There is not much to be said about Thornbridge that readers here will not already know. Thornbridge began brewing within the grounds of Thornbridge Hall, Derbyshire in 2005. Their success was such they moved into a new state-of-the-art brewery in nearby Bakewell in 2009. However, the original Hall brewery is still in use too. Anyway, their beers are fantastic as you probably know but this particular beer is a collaboration with St Eriks Bryggeri, a Swedish craft brewer on the outskirts of Stockholm. St Eriks seem to be more famous for creating the worlds most expensive crisp than they do for their beer though although the beer I am sure is pretty good. Anyway, if you want a little bit of Sweden then this is a perfect drink as it is considerably cheaper than the crisps which are £46 for five of them. That is five crisps, not five boxes. I am sure they are 'craft' crisps though and worth every penny.
I have tried cranberries in stout (gorgeous), oats, liquorice, coffee and oysters of course, some with excessive chocolate, vanilla, strawberries and other interesting flavours I've obviously forgotten. It is rare for me not to enjoy a stout whatever people chuck in it. This is the first raspberry stout I've had though. Thornbridge St Petersburg was a 5* beer for me a couple of years ago in my 12 Beers Of Xmas. This one doesn't achieve those heights for me though. The raspberry comes through clearly in the aroma. Not so much in the flavour though but it is sweet and I do prefer much more bitterness in a stout. My wife loved it and we were both in agreement about the silky smoothness to the mouthfeel. It drinks nothing like its' 10% ABV strength. Don't get me wrong though because I do think it is a mighty fine beer. Just not as good as this fantastic style of beer often attains for me.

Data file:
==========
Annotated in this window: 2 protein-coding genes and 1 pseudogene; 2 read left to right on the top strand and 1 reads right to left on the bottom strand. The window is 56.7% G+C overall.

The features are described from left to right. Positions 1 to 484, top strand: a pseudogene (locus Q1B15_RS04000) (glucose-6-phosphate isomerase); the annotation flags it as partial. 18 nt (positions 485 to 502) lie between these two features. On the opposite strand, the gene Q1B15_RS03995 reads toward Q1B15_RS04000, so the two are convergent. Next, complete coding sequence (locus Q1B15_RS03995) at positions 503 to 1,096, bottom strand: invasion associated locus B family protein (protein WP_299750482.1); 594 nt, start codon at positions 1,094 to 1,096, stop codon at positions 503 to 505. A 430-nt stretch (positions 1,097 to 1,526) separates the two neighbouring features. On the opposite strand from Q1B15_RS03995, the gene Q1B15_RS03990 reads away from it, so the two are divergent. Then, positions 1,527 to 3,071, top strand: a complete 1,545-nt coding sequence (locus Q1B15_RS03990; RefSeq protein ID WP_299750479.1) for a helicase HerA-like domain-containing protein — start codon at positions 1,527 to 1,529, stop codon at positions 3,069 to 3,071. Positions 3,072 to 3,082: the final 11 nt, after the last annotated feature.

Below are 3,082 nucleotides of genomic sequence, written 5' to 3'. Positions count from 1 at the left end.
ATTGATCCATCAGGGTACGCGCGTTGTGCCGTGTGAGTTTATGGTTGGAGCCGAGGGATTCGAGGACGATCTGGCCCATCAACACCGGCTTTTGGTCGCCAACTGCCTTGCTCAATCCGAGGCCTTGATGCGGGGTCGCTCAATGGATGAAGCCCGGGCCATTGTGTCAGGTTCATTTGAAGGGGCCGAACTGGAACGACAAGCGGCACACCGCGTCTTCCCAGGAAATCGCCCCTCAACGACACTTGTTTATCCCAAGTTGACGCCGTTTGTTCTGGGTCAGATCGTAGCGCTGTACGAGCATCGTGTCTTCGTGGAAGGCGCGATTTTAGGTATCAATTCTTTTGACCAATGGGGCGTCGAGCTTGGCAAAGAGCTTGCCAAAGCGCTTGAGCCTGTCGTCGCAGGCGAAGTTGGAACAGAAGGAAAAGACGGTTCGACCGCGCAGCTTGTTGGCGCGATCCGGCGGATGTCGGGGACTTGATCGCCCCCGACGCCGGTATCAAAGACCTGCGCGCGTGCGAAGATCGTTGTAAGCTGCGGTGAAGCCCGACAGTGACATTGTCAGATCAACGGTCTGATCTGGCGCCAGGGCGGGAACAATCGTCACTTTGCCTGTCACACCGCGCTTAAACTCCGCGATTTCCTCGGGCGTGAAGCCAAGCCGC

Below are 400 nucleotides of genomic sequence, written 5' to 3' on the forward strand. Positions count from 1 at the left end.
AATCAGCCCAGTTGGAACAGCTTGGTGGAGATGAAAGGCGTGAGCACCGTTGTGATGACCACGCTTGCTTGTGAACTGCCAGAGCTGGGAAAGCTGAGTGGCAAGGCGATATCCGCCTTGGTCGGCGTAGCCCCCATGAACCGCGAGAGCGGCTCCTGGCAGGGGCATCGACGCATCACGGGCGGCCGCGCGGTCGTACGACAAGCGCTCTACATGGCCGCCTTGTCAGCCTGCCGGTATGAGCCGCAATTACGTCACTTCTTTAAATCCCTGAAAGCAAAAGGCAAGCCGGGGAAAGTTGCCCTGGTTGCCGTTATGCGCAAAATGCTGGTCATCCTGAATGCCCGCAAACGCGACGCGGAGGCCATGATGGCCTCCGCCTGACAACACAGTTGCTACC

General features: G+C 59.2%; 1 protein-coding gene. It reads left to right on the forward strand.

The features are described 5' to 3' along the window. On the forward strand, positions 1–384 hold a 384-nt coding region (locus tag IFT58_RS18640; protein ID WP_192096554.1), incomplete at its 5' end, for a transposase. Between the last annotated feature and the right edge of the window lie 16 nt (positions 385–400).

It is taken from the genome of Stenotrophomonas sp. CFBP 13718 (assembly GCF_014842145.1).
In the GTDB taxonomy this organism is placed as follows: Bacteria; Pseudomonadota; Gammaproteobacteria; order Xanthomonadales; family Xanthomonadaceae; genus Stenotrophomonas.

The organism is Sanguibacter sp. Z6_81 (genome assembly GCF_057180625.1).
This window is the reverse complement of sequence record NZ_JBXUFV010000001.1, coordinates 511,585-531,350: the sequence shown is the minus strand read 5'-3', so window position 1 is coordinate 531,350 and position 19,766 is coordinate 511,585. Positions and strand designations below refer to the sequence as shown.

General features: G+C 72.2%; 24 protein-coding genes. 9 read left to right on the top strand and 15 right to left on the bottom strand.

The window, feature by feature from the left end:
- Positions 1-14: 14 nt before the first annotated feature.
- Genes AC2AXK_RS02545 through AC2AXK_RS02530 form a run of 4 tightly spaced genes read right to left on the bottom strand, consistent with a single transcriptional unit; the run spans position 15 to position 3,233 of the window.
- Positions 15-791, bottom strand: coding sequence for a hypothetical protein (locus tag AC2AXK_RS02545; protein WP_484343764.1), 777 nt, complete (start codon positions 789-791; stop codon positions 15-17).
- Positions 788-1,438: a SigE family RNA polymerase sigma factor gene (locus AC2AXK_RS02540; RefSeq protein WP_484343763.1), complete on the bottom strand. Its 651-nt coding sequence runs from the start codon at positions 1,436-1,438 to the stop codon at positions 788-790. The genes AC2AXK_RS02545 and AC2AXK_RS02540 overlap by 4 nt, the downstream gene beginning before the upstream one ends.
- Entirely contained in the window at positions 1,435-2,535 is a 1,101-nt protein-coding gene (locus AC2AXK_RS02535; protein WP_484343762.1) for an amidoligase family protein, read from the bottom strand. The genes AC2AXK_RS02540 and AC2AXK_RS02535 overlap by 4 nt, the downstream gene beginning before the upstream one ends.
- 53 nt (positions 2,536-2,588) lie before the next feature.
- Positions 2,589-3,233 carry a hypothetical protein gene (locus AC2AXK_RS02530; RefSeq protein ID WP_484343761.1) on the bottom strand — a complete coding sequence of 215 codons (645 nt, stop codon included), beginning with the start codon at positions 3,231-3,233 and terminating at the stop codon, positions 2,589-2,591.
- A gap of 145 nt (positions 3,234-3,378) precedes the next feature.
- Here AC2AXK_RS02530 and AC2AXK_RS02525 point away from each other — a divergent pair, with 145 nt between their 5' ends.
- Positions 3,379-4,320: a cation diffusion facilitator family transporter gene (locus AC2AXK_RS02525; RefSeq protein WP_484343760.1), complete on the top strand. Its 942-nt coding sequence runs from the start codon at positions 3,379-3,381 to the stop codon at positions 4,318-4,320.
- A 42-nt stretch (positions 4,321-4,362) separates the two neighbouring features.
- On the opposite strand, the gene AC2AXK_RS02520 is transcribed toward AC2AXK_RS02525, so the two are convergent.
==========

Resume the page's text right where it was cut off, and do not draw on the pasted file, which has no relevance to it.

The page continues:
This is the first of eight imperial stouts in my 12 Beers of Xmas so it will be interesting to see where it sits alongside the others come the end of this impy-stout-fest.